Boundaries Practice 002
On presence and condemning anti-AAPI hate
A line that I have found myself repeating over the years, to myself and others, and even during Boundaries Practice: “I feel most present when I’m dancing.”
I was taught to have stage presence, something I could put on and wear like a mask for the benefit of others. I was taught that holding precisely seven directives in mind at once was the correct number of things to be holding, be they related to the position or coordination of body and limbs, synchronization with others and music, a choreographer’s demands, a teacher’s adjustments, or “focus” (where I was projecting with my head, chest, and eyes). I was also taught that I could and should juggle an obscene number of commitments in order to dance that often allowed only 4 to 6 hours of sleep a night, with few breaks during waking hours.
In the famous words of Merce Cunningham, dance gives you nothing back. “You have to love dancing to stick to it,” he says. But is love enough? (I’m tempted to segue into Matt James’ After The Rose special this week, in which we learn that it obviously isn’t.) At some point in my childhood, I decided rather arbitrarily that dance was what gave my life meaning more than other things did, even as the industry initiated the process of placing me in its maw, chewing me up and spitting me out somewhere down the line. Dance not only gives you nothing other than the sheer thrill of performing (if you can get the work), it may actively strip you of time, money and your healthy body image, for starters. It’s also possible to love dancing and hate the life it gives you, one that is physically, mentally, emotionally, financially, and otherwise draining. And even the thrill of performing, so tied up with receiving recognition or approval from an audience or critic or choreographer, is becoming increasingly suspect to me.
I’m learning that stage presence is very different from regular presence. Regular presence is holding one thing in mind: now. It’s for me, not for anyone else, although of course my being present benefits others. It can be simply an exhale, a moment where you know you are here.
In Boundaries Practice last week, we discussed how presence is a muscle; it can be practiced, exercised. We found presence in meditation, in writing, in cooking, in being with friends, in going for walks, in cuddling a pet, in exercise. Even in work and with tech, we found that we can cultivate presence by setting up zones in physical space for different kinds of activities or virtual meetings. We can also set timers, use full-screen or airplane mode, and turn off notifications in order to help us focus on a single project. We discussed the Instagram Timer, which is a boundary so easy to dismiss that I wonder if it is a boundary at all and not just a trigger for guilt.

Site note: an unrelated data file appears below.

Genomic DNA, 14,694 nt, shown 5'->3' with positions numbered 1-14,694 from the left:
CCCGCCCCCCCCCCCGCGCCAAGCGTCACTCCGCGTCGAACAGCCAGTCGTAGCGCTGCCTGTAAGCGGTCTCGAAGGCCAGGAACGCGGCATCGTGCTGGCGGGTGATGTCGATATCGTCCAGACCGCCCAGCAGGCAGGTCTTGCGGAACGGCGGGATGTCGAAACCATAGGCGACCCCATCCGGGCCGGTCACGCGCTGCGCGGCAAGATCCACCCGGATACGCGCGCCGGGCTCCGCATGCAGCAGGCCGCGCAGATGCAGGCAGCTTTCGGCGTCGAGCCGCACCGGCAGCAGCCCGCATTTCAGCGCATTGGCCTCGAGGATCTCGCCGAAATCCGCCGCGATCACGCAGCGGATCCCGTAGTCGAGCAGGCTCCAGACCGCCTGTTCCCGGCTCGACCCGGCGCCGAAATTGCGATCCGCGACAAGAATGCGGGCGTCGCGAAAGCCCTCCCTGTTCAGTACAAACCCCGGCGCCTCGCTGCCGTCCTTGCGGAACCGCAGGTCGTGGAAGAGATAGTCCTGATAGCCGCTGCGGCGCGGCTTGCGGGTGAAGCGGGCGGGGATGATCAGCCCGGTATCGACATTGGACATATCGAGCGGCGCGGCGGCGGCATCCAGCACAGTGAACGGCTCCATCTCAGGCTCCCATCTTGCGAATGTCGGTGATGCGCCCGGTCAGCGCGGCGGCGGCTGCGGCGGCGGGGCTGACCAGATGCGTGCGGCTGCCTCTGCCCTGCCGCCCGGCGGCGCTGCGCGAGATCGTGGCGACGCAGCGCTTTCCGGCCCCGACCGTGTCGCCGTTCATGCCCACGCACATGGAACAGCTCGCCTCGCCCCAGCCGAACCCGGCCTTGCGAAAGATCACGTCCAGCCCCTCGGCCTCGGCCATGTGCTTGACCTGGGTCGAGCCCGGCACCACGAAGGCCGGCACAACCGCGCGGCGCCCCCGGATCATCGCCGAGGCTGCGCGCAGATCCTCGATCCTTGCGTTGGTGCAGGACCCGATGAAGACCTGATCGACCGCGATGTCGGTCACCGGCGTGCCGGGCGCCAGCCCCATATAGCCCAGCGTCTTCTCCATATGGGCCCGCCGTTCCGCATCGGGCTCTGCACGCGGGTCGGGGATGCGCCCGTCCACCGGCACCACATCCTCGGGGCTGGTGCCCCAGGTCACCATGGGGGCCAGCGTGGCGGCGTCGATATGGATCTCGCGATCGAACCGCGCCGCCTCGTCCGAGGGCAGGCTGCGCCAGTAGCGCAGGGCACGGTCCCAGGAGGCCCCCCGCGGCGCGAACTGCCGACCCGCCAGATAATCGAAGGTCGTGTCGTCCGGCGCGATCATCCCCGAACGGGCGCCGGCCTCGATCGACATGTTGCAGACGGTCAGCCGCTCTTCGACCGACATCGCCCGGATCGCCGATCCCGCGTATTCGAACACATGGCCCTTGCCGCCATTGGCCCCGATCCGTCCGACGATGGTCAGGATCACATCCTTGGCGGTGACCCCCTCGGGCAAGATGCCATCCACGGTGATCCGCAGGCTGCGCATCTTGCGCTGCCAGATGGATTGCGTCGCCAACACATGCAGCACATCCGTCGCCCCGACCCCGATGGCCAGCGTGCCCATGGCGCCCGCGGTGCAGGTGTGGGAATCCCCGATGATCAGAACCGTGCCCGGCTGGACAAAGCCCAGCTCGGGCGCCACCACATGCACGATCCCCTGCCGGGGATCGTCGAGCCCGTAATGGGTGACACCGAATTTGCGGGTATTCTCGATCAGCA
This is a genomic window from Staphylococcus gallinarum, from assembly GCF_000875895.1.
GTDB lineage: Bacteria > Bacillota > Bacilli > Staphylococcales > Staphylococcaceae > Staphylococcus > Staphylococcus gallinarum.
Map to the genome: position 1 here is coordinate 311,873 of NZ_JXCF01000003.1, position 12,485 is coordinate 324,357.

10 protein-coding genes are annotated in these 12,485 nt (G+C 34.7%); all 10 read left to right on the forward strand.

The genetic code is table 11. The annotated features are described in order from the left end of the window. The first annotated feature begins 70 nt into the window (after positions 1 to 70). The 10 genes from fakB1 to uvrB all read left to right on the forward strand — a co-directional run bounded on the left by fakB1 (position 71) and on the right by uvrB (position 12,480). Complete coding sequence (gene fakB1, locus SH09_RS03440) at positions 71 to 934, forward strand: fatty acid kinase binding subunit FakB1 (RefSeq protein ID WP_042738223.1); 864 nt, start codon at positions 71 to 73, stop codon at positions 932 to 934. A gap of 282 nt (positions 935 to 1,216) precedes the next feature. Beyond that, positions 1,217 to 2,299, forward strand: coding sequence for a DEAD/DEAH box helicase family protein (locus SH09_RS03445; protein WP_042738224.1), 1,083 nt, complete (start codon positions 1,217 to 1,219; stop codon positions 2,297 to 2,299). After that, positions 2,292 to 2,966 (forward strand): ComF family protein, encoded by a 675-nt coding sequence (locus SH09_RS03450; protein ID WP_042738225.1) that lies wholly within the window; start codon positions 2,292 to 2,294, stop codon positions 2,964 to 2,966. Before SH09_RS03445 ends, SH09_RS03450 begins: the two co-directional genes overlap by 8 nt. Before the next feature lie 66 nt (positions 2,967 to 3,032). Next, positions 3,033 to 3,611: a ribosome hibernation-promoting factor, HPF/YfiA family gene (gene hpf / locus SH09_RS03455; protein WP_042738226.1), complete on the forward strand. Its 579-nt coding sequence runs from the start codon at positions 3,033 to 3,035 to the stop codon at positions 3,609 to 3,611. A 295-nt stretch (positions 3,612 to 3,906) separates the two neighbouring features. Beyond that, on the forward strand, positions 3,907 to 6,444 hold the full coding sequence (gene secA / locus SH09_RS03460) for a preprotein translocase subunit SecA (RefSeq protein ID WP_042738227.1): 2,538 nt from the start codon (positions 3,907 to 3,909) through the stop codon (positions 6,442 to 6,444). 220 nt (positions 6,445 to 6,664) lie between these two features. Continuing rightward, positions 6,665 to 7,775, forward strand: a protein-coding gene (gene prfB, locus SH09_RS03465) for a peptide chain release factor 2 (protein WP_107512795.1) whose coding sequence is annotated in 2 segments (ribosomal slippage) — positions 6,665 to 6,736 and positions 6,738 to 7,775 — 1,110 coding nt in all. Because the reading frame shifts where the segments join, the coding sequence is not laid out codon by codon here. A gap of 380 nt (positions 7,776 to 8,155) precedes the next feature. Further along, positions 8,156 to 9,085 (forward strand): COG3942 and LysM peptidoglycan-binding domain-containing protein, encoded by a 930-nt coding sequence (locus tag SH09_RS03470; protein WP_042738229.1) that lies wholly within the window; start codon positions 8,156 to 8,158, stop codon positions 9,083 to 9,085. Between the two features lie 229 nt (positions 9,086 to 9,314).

To wrap up, I shared that I often find myself caught in the exhausting “toggling” state, literally jumping between tabs in my web browser and forgetting with each new tab where I am and what I’m supposed to be doing. Extrapolated outwards as a metaphor for life, this state might feel similar to helplessness, and I suspect it is also a trade-off of having my hand in many projects and occupations at once, and rarely giving myself downtime. By building up my ability to be present, I can try to identify sooner when I’m toggling and give myself what I need in order to move forward: a break, food or water, a plan for my time, a purging of commitments if necessary so that I can actually do the thing I was meaning to do. Then I can move on to the next, if I even want to.
More on Clubhouse this Tuesday at 7 PT.
A Love Letter to Asians (From a White Lady)
Anti-Asian hate crimes have increased by 149% during the pandemic. I am furious, just as I am that police and civilians can’t stop shooting Black people, and just as I was when young white men much like Robert Aaron Long couldn’t stop shooting children. I want to at least speak, and yet I know that words are not enough. I am donating and I am attempting to amplify the work of the incredible Asian artists I know, but at the same time I continue to live without fear of working late or going out after dark. To my friends who are Asian-Americans, and Asian-American women in particular, I love you so so much. I’m incredibly ashamed that you are experiencing this in a time and a place where things should be better for you.
The Weekly Stretch
Standing with feet hip width apart, grounded through the heels, clasp hands behind your back and bring your interlaced hands to your left hip. While inhaling, lift through your spine out of the top of your head and arc over to your left side. Exhale and while maintaining your hands at your hip, allow the right shoulder to release and the chest to open. Inhale to expand the ribs and go a bit further, then exhale and return to standing. Repeat 3x on each side. Can also be done kneeling, either up on knees or sitting down on heels. By Taylor Unwin
I’m thinking about the essay in Jia Tolentino’s Trick Mirror where she writes about performativity online and IRL.
In response to the Atlanta shootings, Jiayang Fan reflects on “the split second in which a smidgen of sexual interest transmutes into racist scorn.”
During BP, we touched on the incredible work of The Center For Humane Technology. A great place to start is with their podcast, Your Undivided Attention.